Kafka On the Shore

Kafka On the Shore

Kafka On the ShoreFantastic realism I think they call it. Or mystic concretism. Maybe trippy groundedness? However you classify Murakami, this book certainly pushes the boundaries between the waking and dream worlds. How else could a book contain an appearance by Johnny Walker, Colonel Sanders, talking cats, rainstorms that contain nothing but fish and leeches, and a boy who is destined to kill his father and then sleep with both his sister and mother? Throw in Murakami’s penchant for mind-bending skull-fuckery and you have your typical journey down the rabbit hole.

To try to describe the actual plot of this book is kind of an exercise in futility, as, like the spoon in The Matrix, there is no plot. Granted, this isn’t surprising given the metaphysical nature of the thing. Call it a twisted coming of age story, for lack of a better term. I mean, I guess there’s a bit of a plot peaking around the edges, although describing it is like trying to describe the color green to blind man. So here goes: there’s a kid with a mean interior dialogue who feels lost and uncomfortable in his skin. His mom and older sister disappeared early in his life, and he lives with his dad, who doesn’t understand him and doesn’t seem to care. So he runs away from home. At the same time there’s an old dude who used to be smart, but is now “slow” due to some alien-ish event in his childhood. He can talk to cats, and seems to be on some sort of Zen mission to do something that’s unclear. The kid ends up at a library where he befriends a woman/man and a woman whose former boyfriend was beaten to death by his own troops in some Japanese uprising. The old dude, meanwhile, befriends a truck driver, makes it rain fish, and then leeches, and tries to find some stone that’s a transport to another dimension. Enough?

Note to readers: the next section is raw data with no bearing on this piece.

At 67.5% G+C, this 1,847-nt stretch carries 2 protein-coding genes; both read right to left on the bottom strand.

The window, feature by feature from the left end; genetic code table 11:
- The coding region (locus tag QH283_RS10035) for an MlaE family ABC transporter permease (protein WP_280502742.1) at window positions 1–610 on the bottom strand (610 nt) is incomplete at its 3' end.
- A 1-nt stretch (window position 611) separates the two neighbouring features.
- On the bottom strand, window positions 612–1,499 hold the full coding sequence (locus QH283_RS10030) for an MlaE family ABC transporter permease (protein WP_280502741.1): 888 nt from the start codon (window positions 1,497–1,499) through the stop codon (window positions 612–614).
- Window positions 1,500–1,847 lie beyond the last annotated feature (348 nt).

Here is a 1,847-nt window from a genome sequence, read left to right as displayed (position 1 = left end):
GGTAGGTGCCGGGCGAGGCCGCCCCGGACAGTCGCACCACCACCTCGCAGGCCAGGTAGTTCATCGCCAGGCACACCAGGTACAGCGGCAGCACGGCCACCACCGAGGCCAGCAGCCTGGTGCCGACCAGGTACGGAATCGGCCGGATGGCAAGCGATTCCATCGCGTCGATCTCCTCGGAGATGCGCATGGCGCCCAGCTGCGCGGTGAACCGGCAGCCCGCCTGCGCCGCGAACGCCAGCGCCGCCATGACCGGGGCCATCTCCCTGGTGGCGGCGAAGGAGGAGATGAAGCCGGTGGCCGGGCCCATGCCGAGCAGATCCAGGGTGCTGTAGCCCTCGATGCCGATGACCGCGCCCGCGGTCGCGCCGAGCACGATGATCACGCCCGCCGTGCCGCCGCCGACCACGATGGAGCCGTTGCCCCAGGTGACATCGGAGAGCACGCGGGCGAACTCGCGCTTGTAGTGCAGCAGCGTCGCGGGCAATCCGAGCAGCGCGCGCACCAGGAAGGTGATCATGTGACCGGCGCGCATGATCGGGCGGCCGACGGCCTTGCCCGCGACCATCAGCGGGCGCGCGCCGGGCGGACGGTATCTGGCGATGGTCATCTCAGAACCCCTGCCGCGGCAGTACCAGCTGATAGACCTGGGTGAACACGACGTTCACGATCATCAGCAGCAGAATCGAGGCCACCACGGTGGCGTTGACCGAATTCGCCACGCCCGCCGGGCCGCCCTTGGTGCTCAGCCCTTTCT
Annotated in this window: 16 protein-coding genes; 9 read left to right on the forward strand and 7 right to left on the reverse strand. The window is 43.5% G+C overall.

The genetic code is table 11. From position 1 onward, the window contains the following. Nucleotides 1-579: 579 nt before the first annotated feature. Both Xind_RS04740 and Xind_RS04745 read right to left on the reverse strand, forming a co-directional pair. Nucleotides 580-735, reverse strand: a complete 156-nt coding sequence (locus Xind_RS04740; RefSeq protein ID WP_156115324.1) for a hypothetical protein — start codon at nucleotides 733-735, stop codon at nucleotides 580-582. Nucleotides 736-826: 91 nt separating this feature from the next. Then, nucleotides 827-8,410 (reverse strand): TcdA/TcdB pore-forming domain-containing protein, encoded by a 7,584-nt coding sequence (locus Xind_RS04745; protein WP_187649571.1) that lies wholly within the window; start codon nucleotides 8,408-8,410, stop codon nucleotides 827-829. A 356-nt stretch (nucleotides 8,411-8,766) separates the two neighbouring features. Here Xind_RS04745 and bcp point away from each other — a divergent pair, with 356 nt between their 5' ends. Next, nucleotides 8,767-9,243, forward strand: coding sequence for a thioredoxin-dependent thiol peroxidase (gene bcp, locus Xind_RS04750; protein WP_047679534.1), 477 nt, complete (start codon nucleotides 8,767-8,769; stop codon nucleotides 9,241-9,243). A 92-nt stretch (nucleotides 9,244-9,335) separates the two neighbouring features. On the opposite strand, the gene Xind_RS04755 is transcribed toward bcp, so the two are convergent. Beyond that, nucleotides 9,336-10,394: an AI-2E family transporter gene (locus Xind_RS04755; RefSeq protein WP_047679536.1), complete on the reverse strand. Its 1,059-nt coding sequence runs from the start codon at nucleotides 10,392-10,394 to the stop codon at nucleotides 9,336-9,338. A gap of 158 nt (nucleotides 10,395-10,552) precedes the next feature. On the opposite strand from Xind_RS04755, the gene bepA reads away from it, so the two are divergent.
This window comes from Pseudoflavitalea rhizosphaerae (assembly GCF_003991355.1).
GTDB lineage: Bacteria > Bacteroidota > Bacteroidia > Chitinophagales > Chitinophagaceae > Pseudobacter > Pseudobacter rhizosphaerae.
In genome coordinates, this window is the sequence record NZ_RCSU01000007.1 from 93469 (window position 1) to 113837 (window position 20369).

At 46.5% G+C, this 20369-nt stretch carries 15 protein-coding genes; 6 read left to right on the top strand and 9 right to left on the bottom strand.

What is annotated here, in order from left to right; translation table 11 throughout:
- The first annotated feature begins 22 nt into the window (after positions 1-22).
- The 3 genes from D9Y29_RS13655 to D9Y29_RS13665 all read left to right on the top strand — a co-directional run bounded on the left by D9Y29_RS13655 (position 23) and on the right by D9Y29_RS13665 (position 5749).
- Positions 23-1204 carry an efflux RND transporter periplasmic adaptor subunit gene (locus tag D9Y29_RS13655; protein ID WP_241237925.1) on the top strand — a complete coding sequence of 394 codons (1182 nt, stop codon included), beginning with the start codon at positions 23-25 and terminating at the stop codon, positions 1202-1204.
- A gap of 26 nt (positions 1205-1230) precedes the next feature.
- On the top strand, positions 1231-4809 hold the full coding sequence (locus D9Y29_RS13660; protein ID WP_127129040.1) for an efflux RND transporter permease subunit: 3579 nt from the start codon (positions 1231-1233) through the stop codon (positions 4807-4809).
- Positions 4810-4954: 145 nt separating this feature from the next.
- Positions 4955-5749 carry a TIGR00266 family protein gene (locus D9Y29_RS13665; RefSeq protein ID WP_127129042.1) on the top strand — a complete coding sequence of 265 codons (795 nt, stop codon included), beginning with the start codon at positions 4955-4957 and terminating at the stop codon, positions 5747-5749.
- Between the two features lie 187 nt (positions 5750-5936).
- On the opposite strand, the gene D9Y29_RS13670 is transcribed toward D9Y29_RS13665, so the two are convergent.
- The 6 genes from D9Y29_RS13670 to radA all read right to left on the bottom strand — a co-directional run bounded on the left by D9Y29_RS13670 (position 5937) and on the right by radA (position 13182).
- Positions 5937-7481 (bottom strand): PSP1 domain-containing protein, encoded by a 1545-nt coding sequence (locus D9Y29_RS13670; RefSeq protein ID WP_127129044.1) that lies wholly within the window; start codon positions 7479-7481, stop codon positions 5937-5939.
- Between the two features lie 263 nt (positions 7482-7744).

Despite the wacky sounding narrative here, it’s certainly not the wackiest of Murakami’s books that I’ve read. His characters are typically almost blank, passive canvases, so it was interesting to see a character in his teenage protagonist who had an actual interior voice (several, in fact) and an occasional point of view. Granted, there were still a bunch of instances where things happened to him, and he just seemed to be a leaf floating along on a stream. His character arc was a good one, though, and we see growth that is both spiritual and experiential. Ultimately it’s a young man’s search for his past in order to help him escape it and move on to the future.